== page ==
Indexes Defined: The Dow vs. S&P 500
Posted by Eric Anderson on July 18, 2012
After the large moves that equities enjoyed during the first quarter, we had thought it likely that stocks would need to consolidate their gains for a period of time, which is basically what happened with most equities pulling back and taking a break during the past three months. Specifically, during the second quarter the Dow Jones Industrial Average declined 1.8%, the S&P 500 lost 2.8%, and the Russell 2000 gave up 3.5%, while the NASDAQ, which did the best in the first quarter, slipped 4.8%, and the MSCI EAFE retreated by 6.9%.
The best performing areas of the market during the second quarter’s pullback were not surprisingly, the more defensive and income oriented Consumer Staples, Telecom, and Utility sectors, with gains of 2.9%, 14.1% and 6.5% respectively. Of the ten S&P 500 sectors, only Energy has delivered negative returns so far in 2012. The weakest sectors during the second quarter were generally those that did the best in the first quarter, as the Financials were down 6.8% in the second quarter but are up 13.7% year to date, Technology lost 6.7% in the quarter but is up 13.3% on the year, while Materials were down 4.2% in the quarter and are up 6.5% for the year. Only Energy was down in the quarter and down 2.3% for the first half as the price of oil retreated from the $110 high water mark seen in late February / early March, to the mid to low $80’s presently. The pullback in crude allowed prices at the pump to decline on average 50 cents per gallon.
Why does IBM have almost 10 times the impact of GE?
Over the past several years there has been a growing discussion within the investment community as to whether the Dow Jones Industrial Average will be able to remain as relevant in the future as it has for the past 116 years. The Dow is an iconic and ubiquitous index and remains the most watched and reported-on gauge of market index, and all the evening news programs discuss the Dow when talking about the day’s stock market activity. The index was created and founded by the publisher of the Wall Street Journal, Charles Dow, back in 1896.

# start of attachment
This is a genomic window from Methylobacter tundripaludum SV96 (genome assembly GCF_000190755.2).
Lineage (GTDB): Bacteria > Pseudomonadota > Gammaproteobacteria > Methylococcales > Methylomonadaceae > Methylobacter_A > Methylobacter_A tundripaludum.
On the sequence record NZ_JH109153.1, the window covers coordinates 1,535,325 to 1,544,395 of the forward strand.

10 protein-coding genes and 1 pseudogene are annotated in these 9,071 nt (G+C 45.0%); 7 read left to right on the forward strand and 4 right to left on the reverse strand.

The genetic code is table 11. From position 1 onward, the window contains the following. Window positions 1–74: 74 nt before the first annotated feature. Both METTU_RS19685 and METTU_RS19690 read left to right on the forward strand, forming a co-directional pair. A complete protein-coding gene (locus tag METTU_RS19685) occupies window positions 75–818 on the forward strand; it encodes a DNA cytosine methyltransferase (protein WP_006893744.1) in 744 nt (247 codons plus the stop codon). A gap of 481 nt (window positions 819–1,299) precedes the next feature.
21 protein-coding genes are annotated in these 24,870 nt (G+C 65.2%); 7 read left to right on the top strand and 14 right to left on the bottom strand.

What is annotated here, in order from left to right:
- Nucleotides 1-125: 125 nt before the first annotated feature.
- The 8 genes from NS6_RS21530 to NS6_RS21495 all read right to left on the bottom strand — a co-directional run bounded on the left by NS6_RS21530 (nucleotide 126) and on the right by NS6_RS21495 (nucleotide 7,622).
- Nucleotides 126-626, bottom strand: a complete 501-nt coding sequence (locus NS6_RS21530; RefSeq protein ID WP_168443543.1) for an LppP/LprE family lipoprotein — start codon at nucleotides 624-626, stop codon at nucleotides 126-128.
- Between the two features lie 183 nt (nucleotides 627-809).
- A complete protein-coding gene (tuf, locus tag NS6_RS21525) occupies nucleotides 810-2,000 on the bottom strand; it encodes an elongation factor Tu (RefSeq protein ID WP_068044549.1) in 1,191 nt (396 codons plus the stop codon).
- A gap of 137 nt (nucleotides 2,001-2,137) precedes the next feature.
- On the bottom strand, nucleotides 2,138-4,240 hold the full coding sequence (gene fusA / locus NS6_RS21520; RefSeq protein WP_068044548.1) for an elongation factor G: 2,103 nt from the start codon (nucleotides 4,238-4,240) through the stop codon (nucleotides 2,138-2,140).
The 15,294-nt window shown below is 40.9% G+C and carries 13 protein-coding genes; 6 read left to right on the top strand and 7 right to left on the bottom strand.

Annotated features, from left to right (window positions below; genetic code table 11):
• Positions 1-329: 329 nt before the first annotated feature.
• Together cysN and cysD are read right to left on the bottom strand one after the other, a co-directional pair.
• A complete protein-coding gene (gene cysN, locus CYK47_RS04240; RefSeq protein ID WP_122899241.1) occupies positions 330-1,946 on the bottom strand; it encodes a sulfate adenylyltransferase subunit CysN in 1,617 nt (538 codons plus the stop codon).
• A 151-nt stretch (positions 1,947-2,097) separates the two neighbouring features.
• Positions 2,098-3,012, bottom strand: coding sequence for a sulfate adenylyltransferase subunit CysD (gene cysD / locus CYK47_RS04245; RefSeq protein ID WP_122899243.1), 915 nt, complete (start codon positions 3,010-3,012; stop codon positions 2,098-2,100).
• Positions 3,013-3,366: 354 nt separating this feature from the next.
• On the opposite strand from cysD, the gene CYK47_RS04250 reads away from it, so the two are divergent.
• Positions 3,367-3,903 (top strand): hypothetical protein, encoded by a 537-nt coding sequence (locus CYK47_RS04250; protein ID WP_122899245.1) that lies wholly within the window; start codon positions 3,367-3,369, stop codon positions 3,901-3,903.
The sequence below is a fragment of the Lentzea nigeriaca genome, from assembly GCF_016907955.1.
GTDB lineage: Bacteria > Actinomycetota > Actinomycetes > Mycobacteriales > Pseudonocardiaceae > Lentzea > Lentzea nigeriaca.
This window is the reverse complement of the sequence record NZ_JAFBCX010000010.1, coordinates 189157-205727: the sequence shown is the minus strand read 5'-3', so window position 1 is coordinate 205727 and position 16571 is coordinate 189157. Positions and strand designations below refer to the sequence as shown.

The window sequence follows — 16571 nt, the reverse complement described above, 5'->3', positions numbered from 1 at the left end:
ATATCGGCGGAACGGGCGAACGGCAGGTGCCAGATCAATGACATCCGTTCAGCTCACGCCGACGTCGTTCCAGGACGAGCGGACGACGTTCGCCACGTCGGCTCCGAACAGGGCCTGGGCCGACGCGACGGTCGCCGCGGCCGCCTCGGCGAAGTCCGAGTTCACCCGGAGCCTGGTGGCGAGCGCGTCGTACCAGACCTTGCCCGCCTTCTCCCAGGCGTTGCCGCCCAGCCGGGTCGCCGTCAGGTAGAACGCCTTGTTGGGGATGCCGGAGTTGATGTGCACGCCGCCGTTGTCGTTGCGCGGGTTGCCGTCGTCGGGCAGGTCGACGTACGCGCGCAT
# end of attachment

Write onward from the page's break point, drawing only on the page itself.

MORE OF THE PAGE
At its start, The Dow Jones was comprised of the simple dollar average of the dozen companies that Charles Dow viewed as the titans of U.S. industry which he chose to track and monitor. Twenty years later in 1916 the index expanded to 20 companies. In 1928 it was enlarged to its current level of 30 members. There have been 48 additions and deletions to the components of the index over its history. Only General Electric (GE) remains from the early members, added in 1907.
It has now been over three years since there have been any changes to the components of the Dow. The most recent changes were instituted in 2009 when Travelers and Cisco replaced General Motors and Citigroup. One year earlier Altria Group, Honeywell, and American International Group were dropped in favor of Chevron, Bank of America, and Kraft Foods. It is worth noting that Dow’s selection committee will soon have to decide what to do when Kraft splits into two separate companies later this year, which will result in the surviving Kraft entity having a much lower market value than its current $70 billion level. Kraft was added to the Dow after it was spun out of former parent Altria Group who itself was removed as a result of the spin.
The Dow’s basic problem today is that it is not market capitalization weighted, but instead, is still computed in the rather outdated manner of simply adding up each member’s share price and then multiplying by an adjusting variable (now 7.6), to get the current value of the index, presently at 12,724. The use of the adjusting variable allows the value of the index to remain constant whenever one of the member components changes due to a stock split or stock dividend.